There are a lot of things that people do to try to improve their chances of getting the jobs that they want. But, sometimes, they also do things that are not helpful to themselves.

As Michael Trust writes for Careerrealism, here are three harmful things that people sometimes do:

  1. You Have Not Fully Grasped The Reality of today’s market and the massive economic upheaval that is occurring. All of the fancy degrees, past experience, and so on just isn’t enough today. These things DO matter – it’s just the applicant pool is full of people with these backgrounds. Thus, the competition is much more stiff. Nothing in this job market will come easily. Some positions will come more easily than others, but they may be positions for which you feel you’re overqualified. The ‘gem’ positions will typically take much longer and be harder to get.”
  2. You Don’t Apply because you don’t like to be rejected, and if you don’t apply, you can’t be rejected. This is circular logic, and self-fulfilling (and self-defeating) behavior. You don’t know until you try. In the marathon that is today’s job search, you’re going to be rejected until you’re not. It’s a fact of life. We’ve all been there. It’s not personal; it’s just business.”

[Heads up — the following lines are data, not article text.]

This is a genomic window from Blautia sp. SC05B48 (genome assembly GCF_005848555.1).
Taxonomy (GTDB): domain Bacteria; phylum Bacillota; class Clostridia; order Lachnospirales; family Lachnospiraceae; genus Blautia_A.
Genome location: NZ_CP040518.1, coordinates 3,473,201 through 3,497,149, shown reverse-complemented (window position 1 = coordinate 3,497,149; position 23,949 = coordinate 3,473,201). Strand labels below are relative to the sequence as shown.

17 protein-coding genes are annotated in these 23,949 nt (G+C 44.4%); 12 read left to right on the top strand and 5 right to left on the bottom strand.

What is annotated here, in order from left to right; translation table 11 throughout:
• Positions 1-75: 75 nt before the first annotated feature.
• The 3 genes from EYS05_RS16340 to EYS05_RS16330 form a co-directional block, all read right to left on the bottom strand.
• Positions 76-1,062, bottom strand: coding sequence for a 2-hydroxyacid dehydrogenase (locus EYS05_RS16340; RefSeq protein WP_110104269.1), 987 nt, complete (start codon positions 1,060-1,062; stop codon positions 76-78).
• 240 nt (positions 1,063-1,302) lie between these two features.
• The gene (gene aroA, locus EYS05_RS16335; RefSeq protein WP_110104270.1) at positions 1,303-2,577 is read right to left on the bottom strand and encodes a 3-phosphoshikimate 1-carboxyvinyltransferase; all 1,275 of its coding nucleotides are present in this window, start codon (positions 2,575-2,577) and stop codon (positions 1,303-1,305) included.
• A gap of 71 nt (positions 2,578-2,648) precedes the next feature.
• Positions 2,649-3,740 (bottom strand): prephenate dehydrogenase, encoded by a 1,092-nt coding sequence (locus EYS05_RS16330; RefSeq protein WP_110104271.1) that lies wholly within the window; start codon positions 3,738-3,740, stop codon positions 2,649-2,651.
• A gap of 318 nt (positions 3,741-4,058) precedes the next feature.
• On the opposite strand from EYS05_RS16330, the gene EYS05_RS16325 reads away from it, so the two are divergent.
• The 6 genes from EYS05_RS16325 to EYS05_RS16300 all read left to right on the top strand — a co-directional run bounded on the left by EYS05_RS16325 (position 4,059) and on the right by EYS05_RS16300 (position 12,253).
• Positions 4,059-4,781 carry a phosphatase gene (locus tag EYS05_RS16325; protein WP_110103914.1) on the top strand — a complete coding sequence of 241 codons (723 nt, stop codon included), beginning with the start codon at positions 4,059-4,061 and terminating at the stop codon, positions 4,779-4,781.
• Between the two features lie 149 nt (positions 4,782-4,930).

3. You Don’t Take Your Job Search Seriously. If you’re unemployed (or underemployed), your job search should be at least 30-40 hours per week – responding to ads (low value return, but necessary), resume and cover letter customization, and networking, networking, networking (did I mention ‘networking’?).  If you are employed and are looking for a new gig on the sly, at least 10-20 hours per week would be appropriate. Watching daytime television and hanging out with friends is not likely to get you a new position. Looking for a job is a job. Treat it like one.”


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4 Replies to “Are You Trying NOT to Get A Job?”

  1. As Dr. Evans notes, responding to job postings and networking are fundamental. But they’re not enough. A few more steps to help landing a job would include:

    – Creating a database of companies and people you’d like to reach (Excel spreadsheet)
    – Email to that database (a brief, to-the-point, introduction with Word CV attached)
    – Follow up phone calls on email outreach (Did you get my email?)
    – Snail mail to same database, with CV (Introduction and, did you receive my earlier email?)
    – More follow up phone calls (Did you receive my letter and earlier email?)
    – Even more follow up phone calls (persistent without being a pest)
    – When necessary, use voicemail as a medium and selling tool (short and sweet, with personality)

    Hope this helps a bit. Bill Crandall (Hofstra Zarb MBA, ’77)

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